Bowing into pressure from banks and thrifts, the Department of the Treasury clarified its promise to guarantee money market mutual funds late Sunday. The government will insure money market mutual funds’ $1 net asset value for a year for investments in funds as of close of business last Friday.


Investments prior to, and subsequent from, Sept. 19 will not be guaranteed with $50 billion of the government’s money.


Treasury also said that tax-exempt municipal money market funds would be able to participate in the program, without penalizing their tax-free status, and that Treasury and the Internal Revenue Service will issue further details on the program and what documentation fund companies will need to participate in it.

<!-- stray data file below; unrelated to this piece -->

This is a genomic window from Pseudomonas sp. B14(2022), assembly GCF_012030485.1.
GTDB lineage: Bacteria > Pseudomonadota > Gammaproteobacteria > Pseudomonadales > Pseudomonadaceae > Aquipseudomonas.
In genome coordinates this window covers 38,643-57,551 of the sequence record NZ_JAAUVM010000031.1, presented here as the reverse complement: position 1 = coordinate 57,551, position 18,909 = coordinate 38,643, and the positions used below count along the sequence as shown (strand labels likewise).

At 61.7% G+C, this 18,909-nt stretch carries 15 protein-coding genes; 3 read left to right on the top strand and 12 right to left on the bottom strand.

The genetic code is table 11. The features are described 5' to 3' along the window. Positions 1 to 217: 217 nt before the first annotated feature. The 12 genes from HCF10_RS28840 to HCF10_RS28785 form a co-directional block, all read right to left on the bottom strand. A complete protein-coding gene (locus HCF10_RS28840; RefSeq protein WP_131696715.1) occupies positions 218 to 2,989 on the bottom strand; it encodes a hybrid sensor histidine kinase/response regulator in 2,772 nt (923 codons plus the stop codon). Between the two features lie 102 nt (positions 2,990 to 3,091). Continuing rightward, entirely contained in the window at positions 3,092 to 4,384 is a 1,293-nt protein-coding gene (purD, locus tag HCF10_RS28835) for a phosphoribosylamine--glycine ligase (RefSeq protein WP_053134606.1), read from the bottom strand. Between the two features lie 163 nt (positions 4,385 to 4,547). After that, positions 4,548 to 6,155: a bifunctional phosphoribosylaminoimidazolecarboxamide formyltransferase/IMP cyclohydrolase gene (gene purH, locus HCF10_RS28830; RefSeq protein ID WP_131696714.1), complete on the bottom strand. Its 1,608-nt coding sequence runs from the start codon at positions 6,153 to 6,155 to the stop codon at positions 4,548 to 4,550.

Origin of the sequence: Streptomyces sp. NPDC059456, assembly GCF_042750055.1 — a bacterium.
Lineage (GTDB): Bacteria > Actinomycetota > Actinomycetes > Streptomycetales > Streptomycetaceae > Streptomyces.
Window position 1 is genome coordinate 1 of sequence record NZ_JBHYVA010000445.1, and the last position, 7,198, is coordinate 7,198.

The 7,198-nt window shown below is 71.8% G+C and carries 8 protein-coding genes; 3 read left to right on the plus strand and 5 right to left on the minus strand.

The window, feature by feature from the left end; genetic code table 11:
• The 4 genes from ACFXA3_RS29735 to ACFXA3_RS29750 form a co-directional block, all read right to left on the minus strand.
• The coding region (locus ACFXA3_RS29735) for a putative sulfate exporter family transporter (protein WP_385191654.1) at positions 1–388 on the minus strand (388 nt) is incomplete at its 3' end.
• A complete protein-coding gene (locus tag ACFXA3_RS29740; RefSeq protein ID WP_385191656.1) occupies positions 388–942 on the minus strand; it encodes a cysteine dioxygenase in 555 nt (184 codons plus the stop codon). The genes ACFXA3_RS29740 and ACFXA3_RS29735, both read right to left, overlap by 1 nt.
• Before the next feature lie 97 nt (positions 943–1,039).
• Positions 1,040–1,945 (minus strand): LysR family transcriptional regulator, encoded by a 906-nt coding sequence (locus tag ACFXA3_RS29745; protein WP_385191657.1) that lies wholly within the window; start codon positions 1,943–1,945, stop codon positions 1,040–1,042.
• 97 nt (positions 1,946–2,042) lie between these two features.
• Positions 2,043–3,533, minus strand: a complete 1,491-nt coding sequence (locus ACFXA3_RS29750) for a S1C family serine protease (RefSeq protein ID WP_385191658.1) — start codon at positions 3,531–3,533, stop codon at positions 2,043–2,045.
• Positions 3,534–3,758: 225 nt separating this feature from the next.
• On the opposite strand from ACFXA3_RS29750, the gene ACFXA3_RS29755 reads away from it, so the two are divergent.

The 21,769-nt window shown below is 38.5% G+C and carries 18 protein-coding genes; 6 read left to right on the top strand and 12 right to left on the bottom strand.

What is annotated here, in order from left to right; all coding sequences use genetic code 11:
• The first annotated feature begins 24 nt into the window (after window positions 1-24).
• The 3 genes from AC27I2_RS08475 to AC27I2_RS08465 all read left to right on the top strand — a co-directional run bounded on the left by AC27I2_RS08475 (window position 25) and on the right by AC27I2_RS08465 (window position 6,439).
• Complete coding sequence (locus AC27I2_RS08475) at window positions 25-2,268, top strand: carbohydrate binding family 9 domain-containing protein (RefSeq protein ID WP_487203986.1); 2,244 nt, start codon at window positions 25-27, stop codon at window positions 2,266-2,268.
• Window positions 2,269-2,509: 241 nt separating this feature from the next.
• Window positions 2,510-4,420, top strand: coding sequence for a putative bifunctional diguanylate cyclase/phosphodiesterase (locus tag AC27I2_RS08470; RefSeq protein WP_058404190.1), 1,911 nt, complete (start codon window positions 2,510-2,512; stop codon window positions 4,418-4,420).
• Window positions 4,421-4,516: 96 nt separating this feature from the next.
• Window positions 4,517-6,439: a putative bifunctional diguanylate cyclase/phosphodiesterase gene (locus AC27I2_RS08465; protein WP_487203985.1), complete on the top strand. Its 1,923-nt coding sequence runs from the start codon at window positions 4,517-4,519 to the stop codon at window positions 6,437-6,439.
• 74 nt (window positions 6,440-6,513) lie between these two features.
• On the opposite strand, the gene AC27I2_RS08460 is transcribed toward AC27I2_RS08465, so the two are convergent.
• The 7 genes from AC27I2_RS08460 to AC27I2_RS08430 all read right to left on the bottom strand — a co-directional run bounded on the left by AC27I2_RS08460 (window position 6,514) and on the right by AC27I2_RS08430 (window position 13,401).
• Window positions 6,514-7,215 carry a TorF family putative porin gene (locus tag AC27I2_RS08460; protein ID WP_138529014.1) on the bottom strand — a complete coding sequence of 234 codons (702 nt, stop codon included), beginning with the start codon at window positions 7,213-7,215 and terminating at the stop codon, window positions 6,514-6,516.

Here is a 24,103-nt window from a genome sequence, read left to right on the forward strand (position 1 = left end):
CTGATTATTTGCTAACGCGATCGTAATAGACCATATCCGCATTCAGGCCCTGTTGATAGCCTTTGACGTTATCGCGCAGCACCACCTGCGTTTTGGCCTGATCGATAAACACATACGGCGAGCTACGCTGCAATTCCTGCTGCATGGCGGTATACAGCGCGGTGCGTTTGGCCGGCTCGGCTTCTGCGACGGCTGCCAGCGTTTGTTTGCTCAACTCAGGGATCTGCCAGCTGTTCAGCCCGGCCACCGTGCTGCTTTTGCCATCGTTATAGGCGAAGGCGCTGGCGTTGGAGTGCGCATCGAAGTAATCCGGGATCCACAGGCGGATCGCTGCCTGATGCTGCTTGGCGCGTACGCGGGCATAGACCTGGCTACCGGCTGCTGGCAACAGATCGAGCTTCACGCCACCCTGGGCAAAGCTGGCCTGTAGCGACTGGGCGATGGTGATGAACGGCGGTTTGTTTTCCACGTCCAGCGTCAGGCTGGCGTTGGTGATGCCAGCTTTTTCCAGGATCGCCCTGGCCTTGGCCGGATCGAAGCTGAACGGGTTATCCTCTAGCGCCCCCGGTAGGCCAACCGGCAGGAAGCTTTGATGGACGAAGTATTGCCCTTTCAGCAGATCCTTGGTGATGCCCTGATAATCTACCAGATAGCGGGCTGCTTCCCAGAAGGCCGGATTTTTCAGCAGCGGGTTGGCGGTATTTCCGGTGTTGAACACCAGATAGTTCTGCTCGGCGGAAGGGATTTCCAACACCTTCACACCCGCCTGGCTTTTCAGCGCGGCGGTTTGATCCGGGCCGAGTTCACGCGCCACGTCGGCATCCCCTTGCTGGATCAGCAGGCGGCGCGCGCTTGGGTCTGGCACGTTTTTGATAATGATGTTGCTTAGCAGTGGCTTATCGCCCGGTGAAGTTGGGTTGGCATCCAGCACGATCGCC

Bankers praised the move, as they feared retail and institutional investors would potentially move billions of dollars money out of checking and savings accounts with $100,000 Federal Deposit Insurance Corp. into federally guaranteed money market funds without such a cap.


“The ability of banks to attract and keep deposits is being compromised in a profound fashion,” said American Bankers Association President and CEO Edward L. Yingling. “Our bankers are, understandably, very upset by the action.” What comparable regulations and fees, Yingling asked, would guaranteed money market funds be subjected to, as banks have been.


The Sept. 19 clarification on the guarantee leaves investors in The Reserve’s Primary Fund out in the cold. The fund had $62 billion in assets as of last Monday morning, but upon news of to Lehman Brothers’ bankruptcy a week ago, Primary broke the buck at 97 cents Tuesday, Sept. 16. Since then, investors have asked for $60 billion in redemptions, The Reserve announced in a press release Friday.

Subscribe Now

Access to premium content including in-depth coverage of mutual funds, hedge funds, 401(K)s, 529 plans, and more.

3-Week Free Trial

Insight and analysis into the management, marketing, operations and technology of the asset management industry.